For a specific task I want to select a decent font. For that I want to compare the text “E G PM” for all my installed fonts (or even more). Especially the bold face of a font (if it has any) will more likely match my requirements.

A quick visual viewing will probably sort 90% out already, so I was thinking of seeing a list of my string in the different font faces available on my system.

The font viewer/manager I tried are not up for the task. Which app could help me here or how can I quickly solve my problem otherwise?

The apps I tried are:

  • fontmatrix (binary from trusty sources installed on bionic)
    • version 0.6.0+svn20110930 (0.9.99)
    • a bug hinders your configured text to be shown (font name is always shown)
    • it does not show the bold face of a font in the list (just regular)
  • gnome-specimen (also from trusty)
    • you have to add each font face individually (2-3 clicks) to seem them
    • you see substituted fonts (if glyph is not in font) without being warned/told
  • fontypython crashes at startup
  • fontmanager.app is unusable in i3
  • gwaterfall
    • text is fixed to “Lazy dog...”
    • needs each font selected individually (4 clicks at least)
  • font-manager
    • has a great browse mode, but in that mode it doesn’t show your own text (only font name)
  • gnome-font-viewer can’t set text
  • typecatcher
    • custom text, yes
    • shows just regular type face for each font (i.e. not bold or others)
    • requires 1 click to see the font
    • doesn’t show system fonts(?), only a big selection of downloadables
  • Opcion
    • horrible user interface
    • doesn’t show bold type face (and others) in the list
  • FontViewer
    • makes fonts look ugly (doesn’t antialias or whatnot)
    • no list, no bold face
  • kfontview
    • doesn’t find system fonts itself (select font with “Open...” on a font file)
    • doesn’t do lists of fonts
  • FontBase
    • is the best one so far...
    • shows “google fonts” (so many; chances high to find something useable?)
    • adding /usr/share as font directory turns the program slow
    • shows custom text for all font faces; easy to scroll
    • (clicking the wrong button activates all fonts with no way to return to your selection from before → not a good mechanism to mark fonts for future reference)

2 Answers 2


There is gnome-terminal when you select Edit -> Profile Preferences -> Custom Font:

terminal fonts.png

However on my system it doesn't display the "E G PM" even though it head fakes you into thinking it will.

  • 2
    The gnome font selector... On my system gnome-terminal restricts the selection to mono space fonts. I found the same selector in gnome-tweaks (there are more examples). The sample string is applied to the sample string input box itself (only). Commented Oct 29, 2019 at 22:18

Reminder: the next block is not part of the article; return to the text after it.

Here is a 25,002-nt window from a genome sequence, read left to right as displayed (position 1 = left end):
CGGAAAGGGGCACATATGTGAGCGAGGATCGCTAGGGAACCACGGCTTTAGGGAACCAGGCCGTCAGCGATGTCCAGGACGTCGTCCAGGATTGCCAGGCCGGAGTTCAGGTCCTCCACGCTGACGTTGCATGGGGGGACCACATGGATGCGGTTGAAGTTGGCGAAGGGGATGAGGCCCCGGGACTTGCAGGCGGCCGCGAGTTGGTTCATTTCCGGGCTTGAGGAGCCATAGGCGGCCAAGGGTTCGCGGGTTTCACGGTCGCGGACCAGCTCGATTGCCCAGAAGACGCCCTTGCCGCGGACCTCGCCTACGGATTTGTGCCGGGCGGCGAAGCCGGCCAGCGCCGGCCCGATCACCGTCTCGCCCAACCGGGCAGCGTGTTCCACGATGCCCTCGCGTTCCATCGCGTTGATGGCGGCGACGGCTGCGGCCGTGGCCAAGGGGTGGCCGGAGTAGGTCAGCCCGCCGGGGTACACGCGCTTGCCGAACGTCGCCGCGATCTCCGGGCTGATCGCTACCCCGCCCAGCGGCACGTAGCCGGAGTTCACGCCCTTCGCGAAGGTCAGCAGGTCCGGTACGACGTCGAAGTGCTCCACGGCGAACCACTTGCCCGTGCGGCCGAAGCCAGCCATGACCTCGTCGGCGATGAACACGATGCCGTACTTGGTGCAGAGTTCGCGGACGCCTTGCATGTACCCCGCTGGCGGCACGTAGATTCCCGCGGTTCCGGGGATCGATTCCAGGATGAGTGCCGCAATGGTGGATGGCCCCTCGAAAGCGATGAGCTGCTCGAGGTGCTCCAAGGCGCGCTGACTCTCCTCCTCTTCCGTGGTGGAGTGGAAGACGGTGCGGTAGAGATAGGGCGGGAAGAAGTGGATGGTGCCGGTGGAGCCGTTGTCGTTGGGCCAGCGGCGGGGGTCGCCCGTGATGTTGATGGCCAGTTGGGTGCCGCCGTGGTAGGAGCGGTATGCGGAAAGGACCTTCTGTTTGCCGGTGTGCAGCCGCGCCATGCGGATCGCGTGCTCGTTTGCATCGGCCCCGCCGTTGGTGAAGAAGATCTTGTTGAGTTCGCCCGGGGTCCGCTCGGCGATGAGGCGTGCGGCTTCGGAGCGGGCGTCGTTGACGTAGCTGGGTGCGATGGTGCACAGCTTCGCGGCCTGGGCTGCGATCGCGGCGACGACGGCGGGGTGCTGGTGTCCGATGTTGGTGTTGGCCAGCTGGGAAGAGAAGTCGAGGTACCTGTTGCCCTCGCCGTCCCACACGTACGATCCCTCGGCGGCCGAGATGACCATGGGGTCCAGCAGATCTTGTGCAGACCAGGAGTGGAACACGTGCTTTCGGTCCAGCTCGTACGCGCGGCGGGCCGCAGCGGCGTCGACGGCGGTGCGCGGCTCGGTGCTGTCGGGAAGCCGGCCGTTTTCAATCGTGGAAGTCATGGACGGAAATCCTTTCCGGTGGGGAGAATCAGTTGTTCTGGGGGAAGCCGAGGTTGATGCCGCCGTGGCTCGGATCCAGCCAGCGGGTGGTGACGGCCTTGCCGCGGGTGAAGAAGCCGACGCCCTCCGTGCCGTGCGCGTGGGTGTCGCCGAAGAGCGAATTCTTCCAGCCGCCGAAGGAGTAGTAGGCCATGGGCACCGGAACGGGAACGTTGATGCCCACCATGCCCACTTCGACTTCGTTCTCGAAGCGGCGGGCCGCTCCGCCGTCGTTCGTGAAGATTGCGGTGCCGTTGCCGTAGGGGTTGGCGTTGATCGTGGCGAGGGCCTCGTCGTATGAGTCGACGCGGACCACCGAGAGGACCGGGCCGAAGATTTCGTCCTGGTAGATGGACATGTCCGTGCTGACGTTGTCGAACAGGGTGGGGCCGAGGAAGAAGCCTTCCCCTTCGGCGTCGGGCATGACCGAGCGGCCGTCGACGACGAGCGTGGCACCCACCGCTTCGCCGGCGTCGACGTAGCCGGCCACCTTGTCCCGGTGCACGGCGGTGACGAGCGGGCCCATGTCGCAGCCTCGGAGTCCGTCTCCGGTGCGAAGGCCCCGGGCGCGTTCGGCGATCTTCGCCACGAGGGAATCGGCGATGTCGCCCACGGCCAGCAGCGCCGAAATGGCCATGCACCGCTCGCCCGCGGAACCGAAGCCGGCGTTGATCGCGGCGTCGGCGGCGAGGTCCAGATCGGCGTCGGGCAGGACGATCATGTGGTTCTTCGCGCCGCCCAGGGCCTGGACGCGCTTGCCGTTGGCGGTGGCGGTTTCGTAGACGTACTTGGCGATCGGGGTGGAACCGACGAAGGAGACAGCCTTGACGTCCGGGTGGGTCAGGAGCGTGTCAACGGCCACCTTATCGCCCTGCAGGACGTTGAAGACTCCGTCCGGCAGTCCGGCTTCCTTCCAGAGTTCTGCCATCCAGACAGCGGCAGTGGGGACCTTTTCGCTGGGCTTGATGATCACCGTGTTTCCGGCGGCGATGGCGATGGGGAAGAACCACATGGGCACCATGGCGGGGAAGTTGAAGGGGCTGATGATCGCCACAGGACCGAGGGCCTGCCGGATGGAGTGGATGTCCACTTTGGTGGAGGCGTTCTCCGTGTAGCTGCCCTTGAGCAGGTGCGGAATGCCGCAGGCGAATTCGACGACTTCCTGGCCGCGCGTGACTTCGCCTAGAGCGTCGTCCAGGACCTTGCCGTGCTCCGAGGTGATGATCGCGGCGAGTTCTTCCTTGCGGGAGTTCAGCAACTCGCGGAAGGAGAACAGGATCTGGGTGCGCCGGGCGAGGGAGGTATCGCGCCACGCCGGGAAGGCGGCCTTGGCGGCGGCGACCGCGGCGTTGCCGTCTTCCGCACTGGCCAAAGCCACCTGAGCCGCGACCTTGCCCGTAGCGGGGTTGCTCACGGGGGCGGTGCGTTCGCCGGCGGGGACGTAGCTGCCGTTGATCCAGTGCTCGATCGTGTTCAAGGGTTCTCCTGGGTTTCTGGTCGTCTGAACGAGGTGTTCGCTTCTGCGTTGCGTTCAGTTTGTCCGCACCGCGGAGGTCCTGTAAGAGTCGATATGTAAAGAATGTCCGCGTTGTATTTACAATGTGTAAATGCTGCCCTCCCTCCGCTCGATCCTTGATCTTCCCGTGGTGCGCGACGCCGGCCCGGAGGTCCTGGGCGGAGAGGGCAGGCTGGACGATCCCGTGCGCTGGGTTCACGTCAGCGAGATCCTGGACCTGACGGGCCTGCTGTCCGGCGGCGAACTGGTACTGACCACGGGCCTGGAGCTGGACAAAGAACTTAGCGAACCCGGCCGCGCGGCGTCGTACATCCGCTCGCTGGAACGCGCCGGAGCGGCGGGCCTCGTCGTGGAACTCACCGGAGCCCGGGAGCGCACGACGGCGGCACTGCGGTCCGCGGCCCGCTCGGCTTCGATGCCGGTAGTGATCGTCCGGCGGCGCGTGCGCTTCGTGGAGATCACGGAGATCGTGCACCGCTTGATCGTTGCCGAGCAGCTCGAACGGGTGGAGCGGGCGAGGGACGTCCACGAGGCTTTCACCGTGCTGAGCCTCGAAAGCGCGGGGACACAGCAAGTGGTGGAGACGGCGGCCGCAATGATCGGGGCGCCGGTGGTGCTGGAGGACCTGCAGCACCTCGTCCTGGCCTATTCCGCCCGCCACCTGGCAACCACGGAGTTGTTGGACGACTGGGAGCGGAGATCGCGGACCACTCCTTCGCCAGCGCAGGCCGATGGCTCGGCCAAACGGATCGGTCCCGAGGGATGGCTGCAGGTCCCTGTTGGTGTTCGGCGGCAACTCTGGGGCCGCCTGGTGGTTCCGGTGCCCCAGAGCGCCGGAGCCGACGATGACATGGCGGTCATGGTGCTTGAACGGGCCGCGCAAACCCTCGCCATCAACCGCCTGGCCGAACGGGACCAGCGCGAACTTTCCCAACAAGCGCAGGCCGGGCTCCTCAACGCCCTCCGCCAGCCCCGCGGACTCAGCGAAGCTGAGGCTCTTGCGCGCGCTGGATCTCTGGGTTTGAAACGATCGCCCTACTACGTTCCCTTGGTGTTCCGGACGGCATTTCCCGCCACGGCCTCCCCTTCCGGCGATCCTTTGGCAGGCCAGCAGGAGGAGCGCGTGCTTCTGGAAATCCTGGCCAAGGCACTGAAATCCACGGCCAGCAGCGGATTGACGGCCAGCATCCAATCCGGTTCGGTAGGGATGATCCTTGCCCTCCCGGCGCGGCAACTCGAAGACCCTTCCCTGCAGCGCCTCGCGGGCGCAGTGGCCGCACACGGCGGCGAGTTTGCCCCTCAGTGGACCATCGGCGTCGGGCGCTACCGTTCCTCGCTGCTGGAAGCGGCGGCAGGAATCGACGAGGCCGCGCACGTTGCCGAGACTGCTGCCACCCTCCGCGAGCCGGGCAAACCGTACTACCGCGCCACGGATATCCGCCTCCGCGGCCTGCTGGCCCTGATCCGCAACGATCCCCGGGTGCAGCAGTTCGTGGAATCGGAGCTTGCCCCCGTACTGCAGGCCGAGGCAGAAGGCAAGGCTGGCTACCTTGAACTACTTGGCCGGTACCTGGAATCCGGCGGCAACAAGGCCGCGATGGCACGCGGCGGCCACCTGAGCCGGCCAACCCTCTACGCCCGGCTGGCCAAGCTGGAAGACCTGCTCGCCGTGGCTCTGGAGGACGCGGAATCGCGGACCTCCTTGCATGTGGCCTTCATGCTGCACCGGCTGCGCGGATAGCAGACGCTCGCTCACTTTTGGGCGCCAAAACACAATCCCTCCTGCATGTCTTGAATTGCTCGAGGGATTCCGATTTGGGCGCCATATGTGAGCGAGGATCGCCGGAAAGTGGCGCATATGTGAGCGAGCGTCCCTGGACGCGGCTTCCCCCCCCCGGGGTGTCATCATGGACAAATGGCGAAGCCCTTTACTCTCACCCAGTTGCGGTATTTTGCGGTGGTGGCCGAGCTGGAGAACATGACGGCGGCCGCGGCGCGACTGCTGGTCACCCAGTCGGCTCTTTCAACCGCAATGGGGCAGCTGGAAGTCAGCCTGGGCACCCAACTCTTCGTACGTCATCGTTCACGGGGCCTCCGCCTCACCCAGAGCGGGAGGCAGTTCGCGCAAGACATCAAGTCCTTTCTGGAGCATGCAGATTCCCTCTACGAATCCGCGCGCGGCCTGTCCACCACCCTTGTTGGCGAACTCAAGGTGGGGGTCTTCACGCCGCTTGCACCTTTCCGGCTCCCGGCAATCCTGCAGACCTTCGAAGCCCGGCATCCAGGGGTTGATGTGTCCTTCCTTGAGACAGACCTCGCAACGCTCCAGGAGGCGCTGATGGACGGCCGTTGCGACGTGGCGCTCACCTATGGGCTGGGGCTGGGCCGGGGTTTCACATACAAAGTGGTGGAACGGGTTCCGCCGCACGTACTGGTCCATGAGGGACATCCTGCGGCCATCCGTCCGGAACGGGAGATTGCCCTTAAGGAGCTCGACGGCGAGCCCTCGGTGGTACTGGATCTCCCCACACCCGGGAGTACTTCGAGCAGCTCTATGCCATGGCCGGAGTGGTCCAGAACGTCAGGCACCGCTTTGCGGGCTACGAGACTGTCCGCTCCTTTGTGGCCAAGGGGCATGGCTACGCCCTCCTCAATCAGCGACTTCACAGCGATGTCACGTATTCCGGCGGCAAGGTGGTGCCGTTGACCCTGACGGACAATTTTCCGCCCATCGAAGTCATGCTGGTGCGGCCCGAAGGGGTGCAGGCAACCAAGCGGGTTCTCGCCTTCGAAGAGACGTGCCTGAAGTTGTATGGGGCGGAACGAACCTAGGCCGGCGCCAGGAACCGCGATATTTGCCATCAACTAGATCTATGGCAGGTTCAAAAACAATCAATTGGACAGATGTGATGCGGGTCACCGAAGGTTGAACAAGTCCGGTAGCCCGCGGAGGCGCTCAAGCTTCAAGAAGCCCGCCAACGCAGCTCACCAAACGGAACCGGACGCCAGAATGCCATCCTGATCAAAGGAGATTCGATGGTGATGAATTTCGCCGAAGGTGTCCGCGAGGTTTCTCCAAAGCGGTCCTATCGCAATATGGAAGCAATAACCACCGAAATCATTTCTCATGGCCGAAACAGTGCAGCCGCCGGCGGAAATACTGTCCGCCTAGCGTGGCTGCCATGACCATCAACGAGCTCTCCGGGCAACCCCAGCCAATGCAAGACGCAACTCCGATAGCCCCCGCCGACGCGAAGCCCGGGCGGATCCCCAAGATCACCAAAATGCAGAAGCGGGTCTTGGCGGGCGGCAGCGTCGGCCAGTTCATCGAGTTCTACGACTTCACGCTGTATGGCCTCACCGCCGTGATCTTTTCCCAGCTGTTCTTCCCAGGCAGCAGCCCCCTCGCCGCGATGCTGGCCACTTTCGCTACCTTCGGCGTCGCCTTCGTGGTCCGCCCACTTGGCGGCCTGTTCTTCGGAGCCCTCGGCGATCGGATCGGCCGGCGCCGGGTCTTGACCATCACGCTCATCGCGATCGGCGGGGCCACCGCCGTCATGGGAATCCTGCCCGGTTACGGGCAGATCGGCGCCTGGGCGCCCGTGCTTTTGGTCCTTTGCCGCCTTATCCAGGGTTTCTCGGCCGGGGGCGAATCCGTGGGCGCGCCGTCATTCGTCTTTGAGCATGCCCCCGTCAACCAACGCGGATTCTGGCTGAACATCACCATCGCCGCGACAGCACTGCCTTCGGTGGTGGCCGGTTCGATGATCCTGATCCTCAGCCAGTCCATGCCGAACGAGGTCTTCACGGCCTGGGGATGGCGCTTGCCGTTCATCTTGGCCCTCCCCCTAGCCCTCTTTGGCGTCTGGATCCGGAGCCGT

• @RobertSiemer It certainly isn't the greatest display of fonts. But I like it better than LibreOffice Writer (another default application in Ubuntu) which I found surprisingly awkward. I think a nifty app would be to loop through every font family and print a sample sentence / string to your printer. Sometimes printed copies aren't faithful to what you see on the screen (WYSIWYG) Commented Oct 29, 2019 at 23:02

here below is a small macro for libreoffice which will ask you a sample sentence, and generate an exemple file with that sentence printed with all the fonts installed in your system, with the fonts name. Pretty usefull !

Just copy and run it as a macro in an empty LibreOffice Writer document. Regards.

'Copyright (C) 2003 Laurent Godard - adaptation légère P. Quaglia 2021
'[email protected]

'This library is free software; you can redistribute it and/or
'modify it under the terms of the GNU Lesser General Public
'License as published by the Free Software Foundation; either
'version 2.1 of the License, or (at your option) any later version.

'This library is distributed in the hope that it will be useful,
'but WITHOUT ANY WARRANTY; without even the implied warranty of
'Lesser General Public License for more details.

'You should have received a copy of the GNU Lesser General Public
'License along with this library; if not, write to the Free Software
'Foundation, Inc., 59 Temple Place, Suite 330, Boston, MA 02111-1307 USA

Sub ListingPolicesSystem()

'**Sub Macro1 

phrase=InputBox("phrase de test :","Liste des polices","Voix ambiguë d'un cœur qui, au zéphyr, préfère les jattes de kiwis.") 

oCursor = oText.createTextCursor() 

'Liste des fontes 

Dim oToolkit As Object 
oToolkit = CreateUnoService("com.sun.star.awt.Toolkit") 
Dim oDevice as Variant 
oDevice = oToolkit.createScreenCompatibleDevice(0, 0) 
Dim oFontDescriptors As Variant 
oFontDescriptors = oDevice.FontDescriptors 
Dim oFontDescriptor As Object 

oCursor.string="Liste des polices installées sur le système"+chr(10)+chr(10)
for i= LBound(oFontDescriptors) to UBound(oFontDescriptors) 
    oCursor.string=cstr(i)+". "+oFontDescriptors(i).Name+"  : " 
next i 

End Sub 
  • I think this is a neat idea (and did not downvote), but it failed when I tried it - with an error BASIC runtime error. Property or method not found: getText.
    – davidgo
    Commented Nov 18, 2021 at 2:17
  • When I use Version: (X86_64) / LibreOffice Community Build ID: 60(Build:1) on Ubuntu 23.10 Mantic, the macro works perfectly (It took a while to process +1700 fonts but that seems to be expected).
    – Cie6ohpa
    Commented Dec 15, 2023 at 5:48

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